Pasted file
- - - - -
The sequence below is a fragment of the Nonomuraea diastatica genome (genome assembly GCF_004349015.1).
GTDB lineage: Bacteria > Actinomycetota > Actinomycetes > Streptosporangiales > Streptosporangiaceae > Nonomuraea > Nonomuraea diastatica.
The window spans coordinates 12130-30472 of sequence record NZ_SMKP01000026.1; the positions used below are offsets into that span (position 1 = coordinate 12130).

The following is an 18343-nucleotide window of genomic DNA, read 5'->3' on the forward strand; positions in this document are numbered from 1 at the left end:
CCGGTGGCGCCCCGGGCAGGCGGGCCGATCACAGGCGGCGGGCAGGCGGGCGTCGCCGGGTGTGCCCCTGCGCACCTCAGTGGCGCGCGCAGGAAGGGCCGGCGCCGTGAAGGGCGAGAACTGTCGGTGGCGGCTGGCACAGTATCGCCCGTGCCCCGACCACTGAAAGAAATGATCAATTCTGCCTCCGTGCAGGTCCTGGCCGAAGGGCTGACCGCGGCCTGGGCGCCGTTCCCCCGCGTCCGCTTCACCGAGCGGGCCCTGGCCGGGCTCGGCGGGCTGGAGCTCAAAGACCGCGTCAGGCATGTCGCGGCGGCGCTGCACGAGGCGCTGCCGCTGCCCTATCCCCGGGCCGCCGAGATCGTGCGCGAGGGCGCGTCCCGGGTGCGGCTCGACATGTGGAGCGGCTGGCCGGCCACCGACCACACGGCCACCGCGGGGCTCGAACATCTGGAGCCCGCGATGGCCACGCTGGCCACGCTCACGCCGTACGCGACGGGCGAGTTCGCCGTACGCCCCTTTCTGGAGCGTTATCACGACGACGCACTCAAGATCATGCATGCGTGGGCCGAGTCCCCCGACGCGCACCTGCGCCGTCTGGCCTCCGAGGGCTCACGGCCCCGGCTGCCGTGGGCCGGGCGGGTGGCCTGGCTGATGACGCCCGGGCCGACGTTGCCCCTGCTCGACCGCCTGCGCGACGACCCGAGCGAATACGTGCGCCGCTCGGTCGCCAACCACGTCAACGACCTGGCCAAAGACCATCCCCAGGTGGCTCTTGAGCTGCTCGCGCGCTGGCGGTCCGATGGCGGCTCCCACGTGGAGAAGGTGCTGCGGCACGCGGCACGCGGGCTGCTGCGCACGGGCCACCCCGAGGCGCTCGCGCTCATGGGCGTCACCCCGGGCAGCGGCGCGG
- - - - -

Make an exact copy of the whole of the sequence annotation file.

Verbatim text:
The sequence below is a fragment of the Nonomuraea diastatica genome (genome assembly GCF_004349015.1).
GTDB lineage: Bacteria > Actinomycetota > Actinomycetes > Streptosporangiales > Streptosporangiaceae > Nonomuraea > Nonomuraea diastatica.
The window spans coordinates 12130-30472 of sequence record NZ_SMKP01000026.1; the positions used below are offsets into that span (position 1 = coordinate 12130).

The following is an 18343-nucleotide window of genomic DNA, read 5'->3' on the forward strand; positions in this document are numbered from 1 at the left end:
CCGGTGGCGCCCCGGGCAGGCGGGCCGATCACAGGCGGCGGGCAGGCGGGCGTCGCCGGGTGTGCCCCTGCGCACCTCAGTGGCGCGCGCAGGAAGGGCCGGCGCCGTGAAGGGCGAGAACTGTCGGTGGCGGCTGGCACAGTATCGCCCGTGCCCCGACCACTGAAAGAAATGATCAATTCTGCCTCCGTGCAGGTCCTGGCCGAAGGGCTGACCGCGGCCTGGGCGCCGTTCCCCCGCGTCCGCTTCACCGAGCGGGCCCTGGCCGGGCTCGGCGGGCTGGAGCTCAAAGACCGCGTCAGGCATGTCGCGGCGGCGCTGCACGAGGCGCTGCCGCTGCCCTATCCCCGGGCCGCCGAGATCGTGCGCGAGGGCGCGTCCCGGGTGCGGCTCGACATGTGGAGCGGCTGGCCGGCCACCGACCACACGGCCACCGCGGGGCTCGAACATCTGGAGCCCGCGATGGCCACGCTGGCCACGCTCACGCCGTACGCGACGGGCGAGTTCGCCGTACGCCCCTTTCTGGAGCGTTATCACGACGACGCACTCAAGATCATGCATGCGTGGGCCGAGTCCCCCGACGCGCACCTGCGCCGTCTGGCCTCCGAGGGCTCACGGCCCCGGCTGCCGTGGGCCGGGCGGGTGGCCTGGCTGATGACGCCCGGGCCGACGTTGCCCCTGCTCGACCGCCTGCGCGACGACCCGAGCGAATACGTGCGCCGCTCGGTCGCCAACCACGTCAACGACCTGGCCAAAGACCATCCCCAGGTGGCTCTTGAGCTGCTCGCGCGCTGGCGGTCCGATGGCGGCTCCCACGTGGAGAAGGTGCTGCGGCACGCGGCACGCGGGCTGCTGCGCACGGGCCACCCCGAGGCGCTCGCGCTCATGGGCGTCACCCCGGGCAGCGGCGCGG